Alpine Lakes Wilderness


The Alpine Lakes Wilderness is a beautiful and rugged area in central Washington, within the heart of the Cascades Range. I planned to head to the Enchantment Lakes Basin, one of the most photogenic places on the planet. This would be my first solo backpack into a true wilderness area, and I planned to face snow, ice, and backcountry navigation. In hindsight, it might have been wise to practice facing these challenges in a less extreme environment, but that isn’t my style.

I arrived in the small town of Leavenworth and secured a permit for the hike, which is typically hard to come by. The ranger told me that none of the other parties had picked up their permits, likely cancelling their plans due to an impending weather system. Wonderful. I spent the first day scouting out the first few miles of trail – I wanted to be familiar with the area in case it got socked in with snow the next day. The next morning, I headed up with all my gear. It started to snow an hour or two into the hike, and by the time I got to Nada Lake, it was coming down pretty hard. I passed three parties, all on their way down, and some of these people appeared to be equipped for an Everest expedition. Warning bells start going off in my head.

I continued on to Snow Lake, about 8 miles in. At this point, the trail was becoming hard to follow so I decided to make camp for the night. I found a large boulder and thought to myself, “That will make a great wind-break” and set up camp. The conditions prevented me from taking many pictures, though I was able to snap a couple before climbing into the tent for the evening. At some point in the middle of the night, it became apparent that my tent was going to be buried in snow, and I began to panic. It wasn’t really snowing that much – maybe a foot and a half by then, but it was accumulating along the walls of the tent, which were starting to collapse. Then, a bunch of snow slid off the stupid rock and landed squarely on top of the tent, and for a second I thought I was being attacked by a grizzly. I didn’t get much sleep that night.

The next morning, I put on all my clothes and began hiking up towards the Enchantments. Only a mile or so to go, but it was steep and there was no trail to follow. I postholed my way up until I reached a steep, slabby area, where I decided to put on my crampons. Not the best time or place to try crampons on for the first time, I quickly realized. It was starting to snow again, I had no idea whether I was on the trail, and my route was becoming steeper and more exposed with every step. I spent the next hour making slow progress, taking a few steps, re-evaluating, resting, cursing, and so on. I was starting to question the risks vs. reward and whether I had any business being up there in the first place.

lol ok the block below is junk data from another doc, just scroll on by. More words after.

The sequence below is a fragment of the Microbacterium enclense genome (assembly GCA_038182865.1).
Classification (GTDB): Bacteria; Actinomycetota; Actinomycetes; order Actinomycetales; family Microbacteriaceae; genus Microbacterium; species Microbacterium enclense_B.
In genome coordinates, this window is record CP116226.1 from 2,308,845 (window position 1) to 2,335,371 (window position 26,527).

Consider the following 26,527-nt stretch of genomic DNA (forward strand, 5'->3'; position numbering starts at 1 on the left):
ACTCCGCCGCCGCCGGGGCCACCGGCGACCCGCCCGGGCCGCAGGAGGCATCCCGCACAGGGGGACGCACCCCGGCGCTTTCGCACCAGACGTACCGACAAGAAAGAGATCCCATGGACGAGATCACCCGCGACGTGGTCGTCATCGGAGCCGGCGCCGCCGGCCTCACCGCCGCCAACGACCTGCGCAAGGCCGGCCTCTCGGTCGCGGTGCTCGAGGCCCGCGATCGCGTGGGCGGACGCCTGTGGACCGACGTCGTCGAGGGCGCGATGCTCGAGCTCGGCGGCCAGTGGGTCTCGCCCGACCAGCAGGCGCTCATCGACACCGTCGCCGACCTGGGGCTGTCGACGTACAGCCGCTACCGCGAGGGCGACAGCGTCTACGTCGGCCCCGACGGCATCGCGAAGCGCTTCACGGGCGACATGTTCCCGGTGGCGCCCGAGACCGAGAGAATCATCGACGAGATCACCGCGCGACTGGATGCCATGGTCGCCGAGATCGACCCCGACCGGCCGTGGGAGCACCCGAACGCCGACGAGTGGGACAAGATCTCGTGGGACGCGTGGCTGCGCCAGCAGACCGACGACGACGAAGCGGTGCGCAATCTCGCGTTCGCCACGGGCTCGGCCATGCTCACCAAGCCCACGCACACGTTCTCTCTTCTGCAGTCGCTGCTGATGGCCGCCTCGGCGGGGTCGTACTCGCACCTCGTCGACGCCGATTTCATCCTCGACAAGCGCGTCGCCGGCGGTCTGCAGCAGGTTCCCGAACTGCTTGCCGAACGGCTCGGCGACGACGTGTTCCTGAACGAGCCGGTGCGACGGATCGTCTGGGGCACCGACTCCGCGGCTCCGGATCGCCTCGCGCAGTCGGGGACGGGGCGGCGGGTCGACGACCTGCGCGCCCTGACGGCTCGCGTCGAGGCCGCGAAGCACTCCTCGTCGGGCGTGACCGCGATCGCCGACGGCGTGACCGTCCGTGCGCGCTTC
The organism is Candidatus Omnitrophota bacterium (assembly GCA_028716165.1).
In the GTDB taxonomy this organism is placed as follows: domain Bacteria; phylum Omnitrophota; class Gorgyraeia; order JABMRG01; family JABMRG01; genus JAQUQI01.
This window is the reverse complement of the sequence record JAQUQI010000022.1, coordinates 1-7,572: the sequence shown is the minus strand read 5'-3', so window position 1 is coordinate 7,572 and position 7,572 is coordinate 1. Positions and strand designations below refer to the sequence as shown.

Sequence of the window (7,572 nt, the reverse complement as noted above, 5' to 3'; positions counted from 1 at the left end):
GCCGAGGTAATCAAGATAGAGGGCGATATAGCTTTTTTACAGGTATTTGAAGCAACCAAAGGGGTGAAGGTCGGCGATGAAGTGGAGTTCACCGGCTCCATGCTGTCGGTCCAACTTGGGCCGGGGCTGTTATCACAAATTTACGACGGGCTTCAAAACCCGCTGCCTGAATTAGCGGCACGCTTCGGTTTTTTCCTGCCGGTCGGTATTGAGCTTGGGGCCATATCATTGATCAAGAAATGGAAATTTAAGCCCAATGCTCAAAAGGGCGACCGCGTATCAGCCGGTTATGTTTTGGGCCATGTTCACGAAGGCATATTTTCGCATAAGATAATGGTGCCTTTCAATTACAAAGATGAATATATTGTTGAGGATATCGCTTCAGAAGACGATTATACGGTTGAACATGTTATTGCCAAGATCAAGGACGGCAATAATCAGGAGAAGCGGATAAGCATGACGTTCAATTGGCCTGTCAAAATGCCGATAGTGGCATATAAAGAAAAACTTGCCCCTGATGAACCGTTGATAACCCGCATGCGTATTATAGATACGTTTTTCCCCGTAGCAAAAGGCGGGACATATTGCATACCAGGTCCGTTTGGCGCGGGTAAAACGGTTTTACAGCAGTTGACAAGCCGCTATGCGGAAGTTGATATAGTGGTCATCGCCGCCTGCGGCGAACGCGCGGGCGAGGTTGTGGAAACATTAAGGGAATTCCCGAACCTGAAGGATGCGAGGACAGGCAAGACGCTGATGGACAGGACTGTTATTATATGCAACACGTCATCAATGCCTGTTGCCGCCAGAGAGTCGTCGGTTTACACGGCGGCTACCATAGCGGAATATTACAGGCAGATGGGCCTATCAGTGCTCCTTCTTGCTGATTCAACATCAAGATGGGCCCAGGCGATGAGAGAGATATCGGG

By late morning, I decided to call it quits. I was no more than 1/2 mile from the start of the Enchantment Basin, but it just wasn’t worth it. I felt confident that I could make it up to the Basin, but I had no idea if the weather would continue to get worse, and I didn’t have the proper clothes or boots to deal with the heavy snow. Above all else, the thought of climbing back down those slabs under icier conditions scared the hell out of me. So I turned around.

The hike back to the trail head was not without excitement. Even though it was fairly easy to navigate my way back down the valley, there were times where I felt genuinely lost and I had to stop, relax, and find my bearings. My feet and pants were soaking wet and I was getting cold, and I did not want to spend another night out in the snow. At one point, I decided to ignore my map/compass and I just followed some deer tracks that appeared to head in the right direction. Indeed, the tracks led me over a small hill and back to Nada Lake.





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